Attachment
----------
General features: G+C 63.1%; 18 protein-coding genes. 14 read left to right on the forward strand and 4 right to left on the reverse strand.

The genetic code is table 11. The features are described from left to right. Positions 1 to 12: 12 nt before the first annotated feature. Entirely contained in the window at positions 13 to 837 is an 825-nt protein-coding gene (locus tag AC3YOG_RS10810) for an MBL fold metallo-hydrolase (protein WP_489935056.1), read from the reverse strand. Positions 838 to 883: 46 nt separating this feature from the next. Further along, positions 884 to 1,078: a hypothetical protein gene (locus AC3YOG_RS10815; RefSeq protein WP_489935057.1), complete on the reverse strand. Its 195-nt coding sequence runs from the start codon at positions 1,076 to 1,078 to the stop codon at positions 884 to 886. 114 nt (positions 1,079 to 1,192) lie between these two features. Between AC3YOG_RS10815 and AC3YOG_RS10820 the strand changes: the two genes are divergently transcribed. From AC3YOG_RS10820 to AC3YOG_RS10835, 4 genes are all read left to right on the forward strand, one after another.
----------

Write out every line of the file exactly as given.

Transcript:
General features: G+C 63.1%; 18 protein-coding genes. 14 read left to right on the forward strand and 4 right to left on the reverse strand.

The genetic code is table 11. The features are described from left to right. Positions 1 to 12: 12 nt before the first annotated feature. Entirely contained in the window at positions 13 to 837 is an 825-nt protein-coding gene (locus tag AC3YOG_RS10810) for an MBL fold metallo-hydrolase (protein WP_489935056.1), read from the reverse strand. Positions 838 to 883: 46 nt separating this feature from the next. Further along, positions 884 to 1,078: a hypothetical protein gene (locus AC3YOG_RS10815; RefSeq protein WP_489935057.1), complete on the reverse strand. Its 195-nt coding sequence runs from the start codon at positions 1,076 to 1,078 to the stop codon at positions 884 to 886. 114 nt (positions 1,079 to 1,192) lie between these two features. Between AC3YOG_RS10815 and AC3YOG_RS10820 the strand changes: the two genes are divergently transcribed. From AC3YOG_RS10820 to AC3YOG_RS10835, 4 genes are all read left to right on the forward strand, one after another.